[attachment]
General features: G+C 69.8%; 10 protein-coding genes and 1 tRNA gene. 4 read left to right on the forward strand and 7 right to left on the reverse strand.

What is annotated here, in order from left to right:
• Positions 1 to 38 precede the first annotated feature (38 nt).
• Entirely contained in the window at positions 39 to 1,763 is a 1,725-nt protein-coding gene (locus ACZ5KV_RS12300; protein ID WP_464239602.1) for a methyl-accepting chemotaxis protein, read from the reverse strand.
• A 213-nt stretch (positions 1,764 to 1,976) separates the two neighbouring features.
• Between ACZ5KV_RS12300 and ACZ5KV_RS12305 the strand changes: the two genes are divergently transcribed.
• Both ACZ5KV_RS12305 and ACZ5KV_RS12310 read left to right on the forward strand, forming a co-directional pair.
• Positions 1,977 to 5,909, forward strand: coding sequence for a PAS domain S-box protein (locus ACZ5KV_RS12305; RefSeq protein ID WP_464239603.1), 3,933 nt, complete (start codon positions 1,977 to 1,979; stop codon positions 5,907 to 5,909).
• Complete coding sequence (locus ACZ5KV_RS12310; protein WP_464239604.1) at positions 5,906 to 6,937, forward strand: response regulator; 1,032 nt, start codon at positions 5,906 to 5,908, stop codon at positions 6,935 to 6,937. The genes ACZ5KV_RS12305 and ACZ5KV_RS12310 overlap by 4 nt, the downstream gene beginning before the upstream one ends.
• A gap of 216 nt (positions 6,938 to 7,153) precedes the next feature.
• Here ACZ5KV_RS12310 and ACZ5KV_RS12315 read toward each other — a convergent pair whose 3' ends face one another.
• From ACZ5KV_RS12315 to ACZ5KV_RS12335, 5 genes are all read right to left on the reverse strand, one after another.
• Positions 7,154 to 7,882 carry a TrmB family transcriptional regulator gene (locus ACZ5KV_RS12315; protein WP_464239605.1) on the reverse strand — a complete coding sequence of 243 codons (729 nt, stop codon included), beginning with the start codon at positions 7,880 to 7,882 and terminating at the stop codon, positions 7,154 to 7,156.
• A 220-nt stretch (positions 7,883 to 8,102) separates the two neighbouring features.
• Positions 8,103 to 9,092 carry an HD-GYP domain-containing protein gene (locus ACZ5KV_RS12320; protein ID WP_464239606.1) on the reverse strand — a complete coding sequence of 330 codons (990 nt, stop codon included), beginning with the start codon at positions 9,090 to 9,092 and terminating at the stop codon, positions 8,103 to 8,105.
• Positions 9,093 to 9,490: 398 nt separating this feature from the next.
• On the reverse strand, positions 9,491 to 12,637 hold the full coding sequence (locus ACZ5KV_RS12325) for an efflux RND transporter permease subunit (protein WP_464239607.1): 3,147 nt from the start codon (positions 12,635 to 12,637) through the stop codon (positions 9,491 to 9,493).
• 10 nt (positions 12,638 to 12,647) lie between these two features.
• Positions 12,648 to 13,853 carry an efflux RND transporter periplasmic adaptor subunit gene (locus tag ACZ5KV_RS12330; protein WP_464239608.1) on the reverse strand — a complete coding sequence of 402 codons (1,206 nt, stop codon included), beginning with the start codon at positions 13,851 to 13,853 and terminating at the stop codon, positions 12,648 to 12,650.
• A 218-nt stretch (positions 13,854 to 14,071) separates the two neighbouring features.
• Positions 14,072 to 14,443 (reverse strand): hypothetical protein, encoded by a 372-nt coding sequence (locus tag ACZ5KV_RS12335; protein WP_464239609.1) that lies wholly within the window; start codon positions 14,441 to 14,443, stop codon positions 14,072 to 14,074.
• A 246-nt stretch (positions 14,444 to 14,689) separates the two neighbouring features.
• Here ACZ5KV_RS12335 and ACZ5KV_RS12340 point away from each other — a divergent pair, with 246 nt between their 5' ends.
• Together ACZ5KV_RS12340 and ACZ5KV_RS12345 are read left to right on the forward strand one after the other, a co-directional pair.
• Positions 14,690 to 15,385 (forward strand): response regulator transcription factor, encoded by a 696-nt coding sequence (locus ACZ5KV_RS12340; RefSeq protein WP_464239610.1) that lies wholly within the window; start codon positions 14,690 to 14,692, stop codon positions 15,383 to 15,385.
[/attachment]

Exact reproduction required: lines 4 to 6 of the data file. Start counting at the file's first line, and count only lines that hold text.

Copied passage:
• Entirely contained in the window at positions 39 to 1,763 is a 1,725-nt protein-coding gene (locus ACZ5KV_RS12300; protein ID WP_464239602.1) for a methyl-accepting chemotaxis protein, read from the reverse strand.
• A 213-nt stretch (positions 1,764 to 1,976) separates the two neighbouring features.
• Between ACZ5KV_RS12300 and ACZ5KV_RS12305 the strand changes: the two genes are divergently transcribed.